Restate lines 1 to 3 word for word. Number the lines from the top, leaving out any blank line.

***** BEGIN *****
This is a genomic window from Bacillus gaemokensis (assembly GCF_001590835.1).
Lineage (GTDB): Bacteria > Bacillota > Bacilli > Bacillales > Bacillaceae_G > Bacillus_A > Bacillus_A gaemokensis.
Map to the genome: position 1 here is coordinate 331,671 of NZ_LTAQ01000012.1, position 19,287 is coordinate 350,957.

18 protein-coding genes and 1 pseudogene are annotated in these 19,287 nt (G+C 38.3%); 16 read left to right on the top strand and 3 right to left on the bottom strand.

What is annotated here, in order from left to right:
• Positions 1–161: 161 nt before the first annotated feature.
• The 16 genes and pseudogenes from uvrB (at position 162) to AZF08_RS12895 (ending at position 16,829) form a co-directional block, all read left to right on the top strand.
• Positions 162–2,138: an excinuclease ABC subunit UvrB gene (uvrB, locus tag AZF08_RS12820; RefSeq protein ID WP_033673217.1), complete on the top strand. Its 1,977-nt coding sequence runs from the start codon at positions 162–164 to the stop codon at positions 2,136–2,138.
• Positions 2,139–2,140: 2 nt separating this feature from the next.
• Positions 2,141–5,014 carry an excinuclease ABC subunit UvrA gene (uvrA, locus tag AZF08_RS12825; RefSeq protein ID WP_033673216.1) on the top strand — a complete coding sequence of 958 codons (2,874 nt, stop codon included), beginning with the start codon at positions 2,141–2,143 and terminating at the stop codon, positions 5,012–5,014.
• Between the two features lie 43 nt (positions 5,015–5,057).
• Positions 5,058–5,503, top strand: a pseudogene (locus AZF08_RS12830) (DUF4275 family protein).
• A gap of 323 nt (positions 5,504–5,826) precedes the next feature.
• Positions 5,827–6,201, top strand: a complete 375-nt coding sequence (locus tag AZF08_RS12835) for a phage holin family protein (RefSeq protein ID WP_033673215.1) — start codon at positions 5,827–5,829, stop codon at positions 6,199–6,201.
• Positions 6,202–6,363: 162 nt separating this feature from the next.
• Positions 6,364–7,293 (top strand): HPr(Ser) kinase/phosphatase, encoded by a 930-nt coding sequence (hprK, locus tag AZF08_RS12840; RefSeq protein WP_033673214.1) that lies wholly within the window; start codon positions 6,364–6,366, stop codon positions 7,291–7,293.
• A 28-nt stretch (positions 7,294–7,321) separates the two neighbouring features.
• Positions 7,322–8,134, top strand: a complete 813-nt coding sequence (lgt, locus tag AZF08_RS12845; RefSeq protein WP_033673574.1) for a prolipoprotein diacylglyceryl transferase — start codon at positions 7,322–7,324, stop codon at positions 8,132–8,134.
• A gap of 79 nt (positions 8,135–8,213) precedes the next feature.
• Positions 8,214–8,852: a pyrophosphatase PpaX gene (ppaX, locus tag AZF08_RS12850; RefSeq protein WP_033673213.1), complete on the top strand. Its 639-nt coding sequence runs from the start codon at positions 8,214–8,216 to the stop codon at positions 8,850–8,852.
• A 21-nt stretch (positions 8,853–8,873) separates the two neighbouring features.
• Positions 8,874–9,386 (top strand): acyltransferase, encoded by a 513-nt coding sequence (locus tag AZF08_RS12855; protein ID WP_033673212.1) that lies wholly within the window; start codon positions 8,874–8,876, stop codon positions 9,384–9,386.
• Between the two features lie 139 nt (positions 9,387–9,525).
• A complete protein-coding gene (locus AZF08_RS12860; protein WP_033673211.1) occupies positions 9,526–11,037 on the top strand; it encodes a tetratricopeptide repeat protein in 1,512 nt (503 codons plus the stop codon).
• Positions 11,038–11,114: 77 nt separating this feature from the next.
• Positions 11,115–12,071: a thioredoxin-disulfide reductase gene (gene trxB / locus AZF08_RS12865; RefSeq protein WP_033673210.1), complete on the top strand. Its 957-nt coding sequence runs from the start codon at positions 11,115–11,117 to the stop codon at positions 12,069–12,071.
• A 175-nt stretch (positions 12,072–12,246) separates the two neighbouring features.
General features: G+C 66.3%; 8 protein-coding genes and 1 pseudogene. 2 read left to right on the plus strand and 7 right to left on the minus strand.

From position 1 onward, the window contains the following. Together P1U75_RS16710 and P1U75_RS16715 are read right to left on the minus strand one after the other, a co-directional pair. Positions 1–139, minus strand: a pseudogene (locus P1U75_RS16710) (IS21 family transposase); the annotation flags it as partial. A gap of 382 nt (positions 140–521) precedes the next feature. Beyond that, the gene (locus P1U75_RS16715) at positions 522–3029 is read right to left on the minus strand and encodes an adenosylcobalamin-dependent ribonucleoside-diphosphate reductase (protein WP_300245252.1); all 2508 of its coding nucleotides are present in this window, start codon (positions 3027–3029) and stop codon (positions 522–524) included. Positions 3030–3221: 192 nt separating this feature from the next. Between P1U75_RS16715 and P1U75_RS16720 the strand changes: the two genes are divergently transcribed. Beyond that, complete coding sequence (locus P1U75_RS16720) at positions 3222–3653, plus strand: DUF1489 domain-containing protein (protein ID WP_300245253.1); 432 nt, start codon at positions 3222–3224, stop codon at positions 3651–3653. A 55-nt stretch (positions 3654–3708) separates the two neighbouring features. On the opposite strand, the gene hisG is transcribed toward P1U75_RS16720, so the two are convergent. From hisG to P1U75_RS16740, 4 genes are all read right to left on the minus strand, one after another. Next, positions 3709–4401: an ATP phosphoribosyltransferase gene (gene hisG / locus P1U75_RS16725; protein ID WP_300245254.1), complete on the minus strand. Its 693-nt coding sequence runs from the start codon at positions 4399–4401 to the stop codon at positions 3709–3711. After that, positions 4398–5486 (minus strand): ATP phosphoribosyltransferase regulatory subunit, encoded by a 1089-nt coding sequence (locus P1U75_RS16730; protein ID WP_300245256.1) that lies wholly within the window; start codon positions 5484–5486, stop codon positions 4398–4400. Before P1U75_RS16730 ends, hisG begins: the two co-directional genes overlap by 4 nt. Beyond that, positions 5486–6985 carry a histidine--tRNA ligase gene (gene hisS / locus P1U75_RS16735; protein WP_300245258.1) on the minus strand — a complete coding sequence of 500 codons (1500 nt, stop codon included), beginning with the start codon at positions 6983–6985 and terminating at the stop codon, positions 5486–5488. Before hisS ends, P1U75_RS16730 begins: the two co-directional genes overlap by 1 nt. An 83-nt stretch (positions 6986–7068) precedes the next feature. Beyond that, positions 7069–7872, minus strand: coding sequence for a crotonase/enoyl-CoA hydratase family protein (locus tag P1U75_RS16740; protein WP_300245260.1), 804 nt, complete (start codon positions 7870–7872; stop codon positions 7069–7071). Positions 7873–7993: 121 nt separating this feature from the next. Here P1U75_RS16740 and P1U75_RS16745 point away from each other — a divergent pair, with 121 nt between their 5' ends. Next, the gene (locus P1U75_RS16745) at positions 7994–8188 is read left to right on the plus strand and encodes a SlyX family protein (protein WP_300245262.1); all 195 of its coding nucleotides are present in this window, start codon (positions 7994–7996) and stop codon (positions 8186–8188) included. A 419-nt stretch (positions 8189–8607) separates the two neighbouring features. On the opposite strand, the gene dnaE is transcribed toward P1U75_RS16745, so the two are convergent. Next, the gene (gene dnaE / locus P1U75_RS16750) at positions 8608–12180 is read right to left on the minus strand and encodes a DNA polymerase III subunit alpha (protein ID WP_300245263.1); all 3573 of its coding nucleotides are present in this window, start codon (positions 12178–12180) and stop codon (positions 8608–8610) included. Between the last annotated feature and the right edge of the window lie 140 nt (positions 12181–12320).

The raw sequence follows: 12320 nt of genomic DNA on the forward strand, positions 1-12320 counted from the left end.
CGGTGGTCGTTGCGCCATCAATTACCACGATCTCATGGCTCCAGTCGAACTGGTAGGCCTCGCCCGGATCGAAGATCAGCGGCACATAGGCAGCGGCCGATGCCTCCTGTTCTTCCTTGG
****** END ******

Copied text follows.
This is a genomic window from Bacillus gaemokensis (assembly GCF_001590835.1).
Lineage (GTDB): Bacteria > Bacillota > Bacilli > Bacillales > Bacillaceae_G > Bacillus_A > Bacillus_A gaemokensis.
Map to the genome: position 1 here is coordinate 331,671 of NZ_LTAQ01000012.1, position 19,287 is coordinate 350,957.